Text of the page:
Sundance Film Festival 2014

Dean Teri Schwartz and The Wrap's Sharon Waxman set the stage for a strong TFT presence at the Sundance Film Festival

By Noela Hueso

On Sunday, Jan. 19, Dean Teri Schwartz and The Wrap’s Sharon Waxman hosted their second annual Sundance Film Festival reception, this year located at Village at the Lift, in Park City, Utah. Mingling at the reception were Sundance attendees including TFT Executive Board member and Turner Broadcast Systems CEO Phil Kent, TFT alum and Rock of Ages director Kristin Hanggi, agent Rick Nicita and UCLA Film and Television Archive executive director Jan-Christopher Horak.

Also circulating at the reception, with refreshments sponsored by Stella Artois, were producer Justin Begnaud (MFA, ’10), executive producer Nick Moceri (’10), and editor Alex O’Flinn (MFA, ’09), the team behind “A Girl Walks Home Alone at Night,” which premiered at this year’s Sundance during the fest’s NEXT programming section.

TFT alums living in Utah, such as Park City Film Studios’ Bryan Maizlish, also stopped by to speak with Dean Schwartz.

On Monday, Jan. 20, Dean Schwartz and Sharon Waxman co-hosted an industry experts panel at Main Street’s Root’d boutique entitled "Clutterbusters: How to Make Your Indie Movie Pop in the Digital Age." A capacity crowd filled the space, which had been transformed into the YouTube lounge at Sundance.

Dean Schwartz introduced the panelists, which included Derek Callow, director and global head of creator marketing, YouTube; Jay Cohen, partner and head of film finance and distribution, The Gersh Agency; Marc Hofstatter, film lead, Indiegogo; Cary Murnion, director, “Cooties”; producer Matthew Rhodes (“The Voices”) and producer Alicia Van Coovering (“Happy Christmas”). Waxman moderated the panel, which focused on the challenges and best strategies for marketing an indie film.

The conversation started by the acknowledgement that in this digital age, it’s easier than ever to make a film. On the downside, fewer buyers are picking them up.

“Distributors in today’s market are struggling to figure out how to reach (audiences) without spending too much money,” Cohen said, suggesting that filmmakers need to find a way to brand their movies to help “break out of the clutter.”

“The ones that stand out are the ones that are really unique, whether they are commercial or really performance driven,” Rhodes said.

Cohen agreed to a point. He suggested that “Quality sells — but garbage sells if it has a hook.”

To Callow, building a community around a project through digital platforms and social media is the way to go. “The stories behind the stories are really where we see a huge opportunity to build a community around the film,” he said.

While Hofstatter suggested that even before a film is made, “you have to know your audience is,” Von Couvering said that ultimately, the only thing a filmmaker can trust is his or her own judgment.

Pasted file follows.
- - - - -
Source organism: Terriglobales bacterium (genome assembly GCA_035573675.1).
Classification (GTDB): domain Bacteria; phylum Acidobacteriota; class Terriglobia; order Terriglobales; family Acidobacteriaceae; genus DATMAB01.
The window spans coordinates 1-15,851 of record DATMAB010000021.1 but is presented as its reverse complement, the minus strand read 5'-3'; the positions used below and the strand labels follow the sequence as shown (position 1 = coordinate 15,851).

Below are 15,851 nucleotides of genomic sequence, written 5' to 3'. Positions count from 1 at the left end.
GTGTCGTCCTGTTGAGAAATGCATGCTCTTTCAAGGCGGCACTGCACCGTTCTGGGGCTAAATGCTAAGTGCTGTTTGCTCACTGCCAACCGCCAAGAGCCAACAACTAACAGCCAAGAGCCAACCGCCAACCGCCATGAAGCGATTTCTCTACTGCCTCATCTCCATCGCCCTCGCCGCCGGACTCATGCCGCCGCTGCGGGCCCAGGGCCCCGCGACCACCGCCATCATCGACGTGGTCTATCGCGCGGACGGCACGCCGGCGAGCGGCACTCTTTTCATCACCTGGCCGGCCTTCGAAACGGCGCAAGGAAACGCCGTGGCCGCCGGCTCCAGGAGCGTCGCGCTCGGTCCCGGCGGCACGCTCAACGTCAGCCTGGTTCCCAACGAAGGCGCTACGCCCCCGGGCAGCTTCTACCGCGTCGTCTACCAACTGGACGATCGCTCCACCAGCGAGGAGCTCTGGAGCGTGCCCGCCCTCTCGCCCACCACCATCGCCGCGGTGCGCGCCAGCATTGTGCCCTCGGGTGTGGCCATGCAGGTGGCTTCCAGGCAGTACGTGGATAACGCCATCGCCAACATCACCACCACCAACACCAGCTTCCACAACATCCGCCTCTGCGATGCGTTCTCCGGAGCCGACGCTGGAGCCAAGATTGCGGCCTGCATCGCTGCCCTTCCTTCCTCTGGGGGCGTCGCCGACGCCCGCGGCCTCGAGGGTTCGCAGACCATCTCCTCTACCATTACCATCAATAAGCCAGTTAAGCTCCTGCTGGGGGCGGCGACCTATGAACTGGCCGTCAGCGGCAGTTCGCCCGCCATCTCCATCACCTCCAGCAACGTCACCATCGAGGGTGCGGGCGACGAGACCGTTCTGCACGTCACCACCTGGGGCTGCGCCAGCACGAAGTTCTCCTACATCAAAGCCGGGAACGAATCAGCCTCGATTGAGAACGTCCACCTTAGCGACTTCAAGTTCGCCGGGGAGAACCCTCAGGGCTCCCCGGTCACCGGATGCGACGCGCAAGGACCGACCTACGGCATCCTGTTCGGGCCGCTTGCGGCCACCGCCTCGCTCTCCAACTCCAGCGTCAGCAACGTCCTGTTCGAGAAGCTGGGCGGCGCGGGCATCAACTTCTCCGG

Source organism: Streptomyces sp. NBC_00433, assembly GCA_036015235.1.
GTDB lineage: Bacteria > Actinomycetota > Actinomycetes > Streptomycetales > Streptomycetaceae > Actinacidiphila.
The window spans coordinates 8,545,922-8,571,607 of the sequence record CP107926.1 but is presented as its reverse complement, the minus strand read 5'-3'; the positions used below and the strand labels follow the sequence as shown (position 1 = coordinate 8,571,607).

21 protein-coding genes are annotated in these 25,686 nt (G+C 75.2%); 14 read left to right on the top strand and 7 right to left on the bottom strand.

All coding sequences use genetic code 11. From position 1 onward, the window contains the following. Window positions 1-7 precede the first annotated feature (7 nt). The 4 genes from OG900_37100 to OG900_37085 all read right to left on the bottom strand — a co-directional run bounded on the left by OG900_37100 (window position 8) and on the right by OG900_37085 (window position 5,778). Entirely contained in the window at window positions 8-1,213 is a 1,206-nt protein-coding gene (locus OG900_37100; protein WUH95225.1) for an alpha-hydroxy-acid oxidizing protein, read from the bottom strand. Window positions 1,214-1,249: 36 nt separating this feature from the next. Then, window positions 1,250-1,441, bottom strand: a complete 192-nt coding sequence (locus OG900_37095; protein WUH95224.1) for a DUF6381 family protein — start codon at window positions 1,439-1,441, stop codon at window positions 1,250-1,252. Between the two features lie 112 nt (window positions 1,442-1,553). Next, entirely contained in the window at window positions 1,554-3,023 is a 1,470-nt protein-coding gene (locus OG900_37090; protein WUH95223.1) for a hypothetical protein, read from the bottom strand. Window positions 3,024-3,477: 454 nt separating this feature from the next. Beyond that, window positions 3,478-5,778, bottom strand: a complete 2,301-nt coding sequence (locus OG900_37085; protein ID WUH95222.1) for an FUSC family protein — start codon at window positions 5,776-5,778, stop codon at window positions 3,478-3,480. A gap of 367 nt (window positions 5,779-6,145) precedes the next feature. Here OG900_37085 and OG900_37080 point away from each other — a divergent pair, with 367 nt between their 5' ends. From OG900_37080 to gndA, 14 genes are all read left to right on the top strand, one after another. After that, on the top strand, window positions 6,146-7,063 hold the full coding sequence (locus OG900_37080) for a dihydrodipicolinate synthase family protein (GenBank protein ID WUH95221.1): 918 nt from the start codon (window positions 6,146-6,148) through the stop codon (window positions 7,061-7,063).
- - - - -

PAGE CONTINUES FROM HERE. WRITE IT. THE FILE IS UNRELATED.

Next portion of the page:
There needs to be a balance “between the passionate filmmaker and the understanding that there’s a marketplace for distribution,” Callow added. Ultimately, filmmaking is a commercial enterprise.

Other TFT alums out in force again this year in Park City included “A Girl Walks Home Alone at Night” writer-director Ana Lily Amirpour (MFA, ’09); “Dear White People” cinematographer Topher Osborn (MFA ’08), in town with director Justin Simien (their film was named to Sundance’s U.S. Dramatic Competition lineup and earned the Breakthrough Talent Award); and XYZ Films principals Nate Bolotin (MFA, ’07); Nick Spicer (MFA, ’06); and Aram Tertzakian (MFA, ’07). Their company had a strong presence with four films. American Zoetrope’s “Life After Beth,” starring Anna Kendrick and Aubrey Plaza, was in competition (XYZ is handling international sales); Sony Pictures Classics’ “The Raid 2: Berendal,” premiered out of competition (XYZ produced); and in the fest’s Park City at Midnight section, Norway’s “Dead Snow: Red vs. Dead” and Japan/Indonesia’s “Killers,” both of which XYZ executive produced and are selling.

Two decades after the film made its world premiere at the 1994 festival, the UCLA Film & Television Archive’s newly restored version of “Hoop Dreams” screened in the From the Collection program on Monday, Jan. 20. The recently completed restoration represents the collaborative effort of the Archive, Sundance Institute, the Academy Film Archive branch of AMPAS and Kartemquin Films. The filmmakers participated in an extended Q&A immediately following the screening.

SUNDANCE 2014 Top, from left: UCLA TFT Dean Teri Schwartz with director Kristin Hanggi, Executive Board member and Turner Broadcast Systems CEO Phil Kent, The Wrap's Editor-in-Chief Sharon Waxman and agent Rick Nicita.

Posted: Jan. 21, 2014